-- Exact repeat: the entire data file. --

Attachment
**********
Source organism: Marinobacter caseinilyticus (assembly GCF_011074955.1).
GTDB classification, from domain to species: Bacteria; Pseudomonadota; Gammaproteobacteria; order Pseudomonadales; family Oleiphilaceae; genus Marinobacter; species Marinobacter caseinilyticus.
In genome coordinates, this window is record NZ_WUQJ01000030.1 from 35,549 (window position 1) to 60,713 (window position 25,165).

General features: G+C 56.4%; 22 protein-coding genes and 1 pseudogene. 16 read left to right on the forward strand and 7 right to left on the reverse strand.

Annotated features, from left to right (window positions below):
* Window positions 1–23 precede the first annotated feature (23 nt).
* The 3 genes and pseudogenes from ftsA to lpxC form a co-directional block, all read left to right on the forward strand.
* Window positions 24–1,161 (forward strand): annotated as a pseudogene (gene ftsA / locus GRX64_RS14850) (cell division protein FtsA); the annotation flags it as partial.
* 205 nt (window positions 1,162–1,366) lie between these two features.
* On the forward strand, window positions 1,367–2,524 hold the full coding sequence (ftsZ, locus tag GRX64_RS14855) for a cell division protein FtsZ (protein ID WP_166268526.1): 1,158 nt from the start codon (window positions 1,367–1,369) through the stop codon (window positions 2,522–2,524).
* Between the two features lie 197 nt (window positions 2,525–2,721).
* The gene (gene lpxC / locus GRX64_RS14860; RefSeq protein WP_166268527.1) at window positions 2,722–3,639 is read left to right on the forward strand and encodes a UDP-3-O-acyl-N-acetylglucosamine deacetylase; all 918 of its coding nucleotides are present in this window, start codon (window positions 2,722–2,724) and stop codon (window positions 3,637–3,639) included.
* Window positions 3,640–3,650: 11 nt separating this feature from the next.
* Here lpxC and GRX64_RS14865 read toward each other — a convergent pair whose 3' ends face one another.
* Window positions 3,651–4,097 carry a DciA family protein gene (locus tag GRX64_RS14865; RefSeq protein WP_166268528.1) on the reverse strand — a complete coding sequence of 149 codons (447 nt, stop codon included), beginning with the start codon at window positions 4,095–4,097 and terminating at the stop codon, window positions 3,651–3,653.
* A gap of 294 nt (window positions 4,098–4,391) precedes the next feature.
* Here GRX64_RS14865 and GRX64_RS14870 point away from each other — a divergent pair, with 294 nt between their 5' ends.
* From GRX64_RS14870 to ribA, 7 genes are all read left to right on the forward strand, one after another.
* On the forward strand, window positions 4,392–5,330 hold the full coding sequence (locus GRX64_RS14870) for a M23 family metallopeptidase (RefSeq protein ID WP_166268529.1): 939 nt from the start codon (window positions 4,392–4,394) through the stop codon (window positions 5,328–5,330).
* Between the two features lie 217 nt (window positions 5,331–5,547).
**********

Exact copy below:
Source organism: Marinobacter caseinilyticus (assembly GCF_011074955.1).
GTDB classification, from domain to species: Bacteria; Pseudomonadota; Gammaproteobacteria; order Pseudomonadales; family Oleiphilaceae; genus Marinobacter; species Marinobacter caseinilyticus.
In genome coordinates, this window is record NZ_WUQJ01000030.1 from 35,549 (window position 1) to 60,713 (window position 25,165).

General features: G+C 56.4%; 22 protein-coding genes and 1 pseudogene. 16 read left to right on the forward strand and 7 right to left on the reverse strand.

Annotated features, from left to right (window positions below):
* Window positions 1–23 precede the first annotated feature (23 nt).
* The 3 genes and pseudogenes from ftsA to lpxC form a co-directional block, all read left to right on the forward strand.
* Window positions 24–1,161 (forward strand): annotated as a pseudogene (gene ftsA / locus GRX64_RS14850) (cell division protein FtsA); the annotation flags it as partial.
* 205 nt (window positions 1,162–1,366) lie between these two features.
* On the forward strand, window positions 1,367–2,524 hold the full coding sequence (ftsZ, locus tag GRX64_RS14855) for a cell division protein FtsZ (protein ID WP_166268526.1): 1,158 nt from the start codon (window positions 1,367–1,369) through the stop codon (window positions 2,522–2,524).
* Between the two features lie 197 nt (window positions 2,525–2,721).
* The gene (gene lpxC / locus GRX64_RS14860; RefSeq protein WP_166268527.1) at window positions 2,722–3,639 is read left to right on the forward strand and encodes a UDP-3-O-acyl-N-acetylglucosamine deacetylase; all 918 of its coding nucleotides are present in this window, start codon (window positions 2,722–2,724) and stop codon (window positions 3,637–3,639) included.
* Window positions 3,640–3,650: 11 nt separating this feature from the next.
* Here lpxC and GRX64_RS14865 read toward each other — a convergent pair whose 3' ends face one another.
* Window positions 3,651–4,097 carry a DciA family protein gene (locus tag GRX64_RS14865; RefSeq protein WP_166268528.1) on the reverse strand — a complete coding sequence of 149 codons (447 nt, stop codon included), beginning with the start codon at window positions 4,095–4,097 and terminating at the stop codon, window positions 3,651–3,653.
* A gap of 294 nt (window positions 4,098–4,391) precedes the next feature.
* Here GRX64_RS14865 and GRX64_RS14870 point away from each other — a divergent pair, with 294 nt between their 5' ends.
* From GRX64_RS14870 to ribA, 7 genes are all read left to right on the forward strand, one after another.
* On the forward strand, window positions 4,392–5,330 hold the full coding sequence (locus GRX64_RS14870) for a M23 family metallopeptidase (RefSeq protein ID WP_166268529.1): 939 nt from the start codon (window positions 4,392–4,394) through the stop codon (window positions 5,328–5,330).
* Between the two features lie 217 nt (window positions 5,331–5,547).